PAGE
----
- Police Beat
- The Forecaster
CAPE ELIZABETH — Two first-time candidates were elected to the Town Council Tuesday.
Christopher Straw and Valerie Randall defeated Peter McCarthy and Jim Tasse in the Nov. 7 municipal elections.
Randall received the most votes with 1,700, followed by Straw’s 1,370 votes. McCarthy and Tasse received 1,161 and 1,044 votes, respectively.
In uncontested races for two seats on the School Board, Hope Straw – Christopher Straw’s wife – received 2,445 votes and Mohammed Shir received 2,328. They will be serving their first terms on the board.
Randall and Christopher Straw’s seats on the council are being vacated by Councilors Patricia Grennon and Kathy Ray.
Raised in Portland, Randall moved to town about six months ago. She is an attorney at Rioux, Donahue, Chmelecki & Peltier.
On Wednesday morning, she said she was feeling great and looked forward to serving.
“I am just excited to serve my community and take part in shaping the future,” she said.
Randall applauded the council’s progress in the debate over paper streets – which led to a Nov. 6 decision to keep extending the town’s rights to Surfside Avenue/Atlantic Place and Lighthouse Point Road.
“I was glad to see so many community members turn out to make their voices heard,” Randall said of Monday’s meeting. “Mediation can be a great tool for working through complex issues with high emotions, so I hope that will be helpful here.”
Randall added that she is excited to work alongside her council colleagues.
“Chris (Straw) and I had a chance to talk (Tuesday) at the polls,” she said. “I think he and I will certainly be able to work well together.”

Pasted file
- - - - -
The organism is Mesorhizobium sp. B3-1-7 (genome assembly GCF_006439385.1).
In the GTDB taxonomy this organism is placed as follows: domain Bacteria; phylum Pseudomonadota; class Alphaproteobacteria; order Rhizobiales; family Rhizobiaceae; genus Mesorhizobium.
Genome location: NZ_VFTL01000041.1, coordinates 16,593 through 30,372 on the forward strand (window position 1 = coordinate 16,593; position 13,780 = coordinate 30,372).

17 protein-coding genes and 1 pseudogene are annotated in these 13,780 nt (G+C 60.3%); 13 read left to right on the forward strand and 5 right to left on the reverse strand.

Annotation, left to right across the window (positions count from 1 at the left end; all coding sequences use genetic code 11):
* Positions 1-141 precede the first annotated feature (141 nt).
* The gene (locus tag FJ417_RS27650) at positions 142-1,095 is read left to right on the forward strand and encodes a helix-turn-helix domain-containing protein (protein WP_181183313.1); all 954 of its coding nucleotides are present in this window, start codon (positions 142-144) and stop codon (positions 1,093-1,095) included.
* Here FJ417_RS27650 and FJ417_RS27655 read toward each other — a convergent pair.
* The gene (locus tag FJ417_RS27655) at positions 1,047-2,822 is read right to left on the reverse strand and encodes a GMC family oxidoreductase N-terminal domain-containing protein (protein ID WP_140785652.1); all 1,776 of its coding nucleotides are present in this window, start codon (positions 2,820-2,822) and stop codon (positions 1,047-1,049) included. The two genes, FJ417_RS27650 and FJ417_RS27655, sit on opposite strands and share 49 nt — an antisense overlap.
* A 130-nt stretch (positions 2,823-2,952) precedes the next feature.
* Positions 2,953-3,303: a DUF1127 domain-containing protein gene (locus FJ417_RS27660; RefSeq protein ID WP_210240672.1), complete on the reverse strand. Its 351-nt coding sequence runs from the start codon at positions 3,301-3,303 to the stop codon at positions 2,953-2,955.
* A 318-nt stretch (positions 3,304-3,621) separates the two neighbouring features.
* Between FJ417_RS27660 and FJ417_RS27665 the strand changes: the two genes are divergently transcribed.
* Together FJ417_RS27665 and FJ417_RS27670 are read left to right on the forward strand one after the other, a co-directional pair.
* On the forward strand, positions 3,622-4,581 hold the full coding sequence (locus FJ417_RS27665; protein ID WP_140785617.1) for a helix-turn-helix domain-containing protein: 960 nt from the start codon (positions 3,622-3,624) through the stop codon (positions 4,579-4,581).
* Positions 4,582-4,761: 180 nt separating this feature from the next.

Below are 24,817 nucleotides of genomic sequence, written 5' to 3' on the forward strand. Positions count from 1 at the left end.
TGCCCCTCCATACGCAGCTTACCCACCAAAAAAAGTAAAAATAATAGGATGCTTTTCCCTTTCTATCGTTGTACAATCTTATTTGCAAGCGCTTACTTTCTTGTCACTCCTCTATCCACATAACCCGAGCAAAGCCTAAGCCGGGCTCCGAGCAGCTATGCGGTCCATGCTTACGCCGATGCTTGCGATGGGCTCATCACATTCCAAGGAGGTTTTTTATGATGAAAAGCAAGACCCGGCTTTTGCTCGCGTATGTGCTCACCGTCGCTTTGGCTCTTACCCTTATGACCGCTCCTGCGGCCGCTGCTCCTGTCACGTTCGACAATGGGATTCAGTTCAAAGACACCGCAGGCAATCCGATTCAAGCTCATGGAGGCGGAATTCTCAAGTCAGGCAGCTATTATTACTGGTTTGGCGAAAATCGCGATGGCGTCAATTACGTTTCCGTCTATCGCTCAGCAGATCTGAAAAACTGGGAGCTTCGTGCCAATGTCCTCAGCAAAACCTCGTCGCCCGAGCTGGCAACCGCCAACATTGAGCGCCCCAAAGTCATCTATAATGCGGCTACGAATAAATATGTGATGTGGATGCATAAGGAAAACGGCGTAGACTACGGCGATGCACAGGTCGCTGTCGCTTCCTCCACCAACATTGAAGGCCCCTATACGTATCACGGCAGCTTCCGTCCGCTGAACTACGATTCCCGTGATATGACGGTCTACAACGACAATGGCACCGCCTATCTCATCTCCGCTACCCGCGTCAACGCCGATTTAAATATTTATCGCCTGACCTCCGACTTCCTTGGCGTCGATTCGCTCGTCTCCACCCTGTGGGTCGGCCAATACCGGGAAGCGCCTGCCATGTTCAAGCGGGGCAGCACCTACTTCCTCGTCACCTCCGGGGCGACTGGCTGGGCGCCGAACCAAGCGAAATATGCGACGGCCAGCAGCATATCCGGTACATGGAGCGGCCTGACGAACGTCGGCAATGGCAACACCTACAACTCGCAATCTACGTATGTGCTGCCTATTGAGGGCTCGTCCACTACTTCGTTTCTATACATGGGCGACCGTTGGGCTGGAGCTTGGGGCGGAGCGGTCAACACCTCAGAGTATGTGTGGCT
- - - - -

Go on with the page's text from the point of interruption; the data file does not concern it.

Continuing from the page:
Straw is the founder of Downeast Analytics. He moved to Cape Elizabeth in 2008 with his wife and their three kids.
He is a member of the Fort Williams Park Committee and previously served on the Board of Zoning Appeals and the Fort Williams Park Foundation.
On Wednesday morning, he said he looks forward to helping the council turn the page on the past year and hopes to set an example when it comes to disclosure, transparency, being prepared for meetings, asking substantive questions, and ensuring councilors understand policy trade-offs.
“If that happens, I will always be content with the final outcome of a vote, whichever way it goes,” Straw said.
While he said it is common knowledge that he has friends on both sides of the paper street debate, he believes the town should maintain rights to the streets.
“Abandoning a paper street without just compensation to the town borders on financial malfeasance,” he said.
Straw said he is grateful to Tasse and McCarthy for being willing to put themselves forward as candidates and encourages anyone who is thinking about it to run next year.
“I think the voice of the voters was crystal clear,” he said. “They are looking for a fresh, unbiased perspective on the issues before the town and we are very fortunate that Randall is willing to donate her time to us.”
Straw added that Randall has a sharp mind, critical thinking skills, and valuable hands-on experience as a negotiator.
“In other words, she has the skill set to be a leading voice on the council and I hope to see her in the chair’s seat at some point in the future,” he said.